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Tinning of titanium is based on two aspects.

First, tin has 36.5 times lower electrical resistance than titanium. This is not the best indicator - the resistance of copper is 250 times lower than that of titanium. However, its contact resistance is unstable due to oxidation in air. In addition to oxides, the surface film of copper may contain hydroxides and sulfides. The oxidation process is ongoing and the surface of the copper coating conducts current less and less each time. Unlike copper, tin coating quickly passivates and its contact resistance becomes relatively constant. To combine the positive properties of copper and tin, a multilayer coating is used, for example, 24 microns of copper and 6 microns of tin-bismuth, which simultaneously provides excellent electrical conductivity and stable contact resistance.

The second point is that in addition to good electrical conductivity, shiny tin plating gives titanium parts the ability to be soldered, makes them easier to slide and significantly improves their appearance.

Doping the coating with bismuth prevents the transition of the white modification of tin (β-Sn) to the gray modification (α-Sn) at temperatures below -30° C, which is accompanied by the transformation of the coating into powder  ("tin plague").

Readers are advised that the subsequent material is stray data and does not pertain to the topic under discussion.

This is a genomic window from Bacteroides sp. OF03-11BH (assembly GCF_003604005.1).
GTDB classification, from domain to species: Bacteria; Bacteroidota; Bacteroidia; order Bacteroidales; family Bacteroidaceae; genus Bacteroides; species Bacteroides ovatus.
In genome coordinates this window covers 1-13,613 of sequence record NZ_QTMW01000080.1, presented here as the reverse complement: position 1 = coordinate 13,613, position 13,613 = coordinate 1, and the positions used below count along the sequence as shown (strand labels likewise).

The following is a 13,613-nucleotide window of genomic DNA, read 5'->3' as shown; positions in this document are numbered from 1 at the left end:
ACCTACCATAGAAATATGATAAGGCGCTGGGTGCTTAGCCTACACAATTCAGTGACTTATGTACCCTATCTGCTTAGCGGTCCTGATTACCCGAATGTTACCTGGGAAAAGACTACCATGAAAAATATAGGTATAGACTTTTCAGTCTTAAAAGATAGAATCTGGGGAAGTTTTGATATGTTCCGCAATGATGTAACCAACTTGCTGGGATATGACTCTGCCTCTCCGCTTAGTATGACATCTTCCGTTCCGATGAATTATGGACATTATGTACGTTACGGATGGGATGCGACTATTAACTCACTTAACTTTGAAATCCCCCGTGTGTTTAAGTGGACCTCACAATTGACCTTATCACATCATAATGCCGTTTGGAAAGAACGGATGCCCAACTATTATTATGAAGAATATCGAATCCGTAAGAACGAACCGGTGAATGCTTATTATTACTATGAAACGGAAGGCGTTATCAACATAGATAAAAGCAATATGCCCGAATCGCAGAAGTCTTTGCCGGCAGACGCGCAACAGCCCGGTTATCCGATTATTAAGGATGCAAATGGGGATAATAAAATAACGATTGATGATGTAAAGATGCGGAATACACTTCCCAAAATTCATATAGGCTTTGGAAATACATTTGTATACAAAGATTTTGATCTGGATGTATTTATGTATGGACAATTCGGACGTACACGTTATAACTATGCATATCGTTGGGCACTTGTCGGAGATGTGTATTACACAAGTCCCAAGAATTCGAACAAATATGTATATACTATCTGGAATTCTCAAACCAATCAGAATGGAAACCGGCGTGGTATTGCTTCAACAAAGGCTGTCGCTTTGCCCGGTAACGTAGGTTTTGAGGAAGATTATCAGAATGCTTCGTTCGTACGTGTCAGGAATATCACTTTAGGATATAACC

When using coated parts, the difference in corrosion resistance between titanium and tin should be taken into account. The corrosion rate of pure tin depending on the pH of the medium is shown in the figure:

Dependence of tin corrosion rate on the pH value of the medium

You can order shiny tinning of titanium with a tin-bismuth alloy in accordance with GOST 9.305-84 by phone and email indicated in the section "CONTACTS".


    The main characteristics of the tin-bismuth alloy are given in the table

    Notation example


    Optimal range of thicknesses

    6-100 microns (greater thickness is possible)


    118-198 MPa

    Electrical resistivity at 18° C

    11.5⋅10-8 Ohm⋅m

    Permissible operating temperature

    200° C 

    Bismuth content in Sn-Bi alloy


    Advantages of tin plating:

    • High electrical conductivity and stable contact resistance.
    • Tin-bismuth facilitates the soldering of titanium parts and retains solderability for more than a year.
    • Brilliant tin plating improves the aesthetic properties of titanium.
    • Has anti-friction properties, facilitates sliding and screwing.
    • Tin-bismuth alloy resists alkalis at room temperature longer than titanium.
    • Alloying with 0.5-2% bismuth avoids destruction of the coating during operation below -30°C.

    Disadvantages of tin plating:

    • The coating is not resistant to some environments in which titanium itself does not corrode, such as nitric acid and concentrated chromic anhydride.
    • Insufficient ductility and higher coefficient of friction compared to tin-lead and lead.
    • Not suitable for food environments due to bismuth.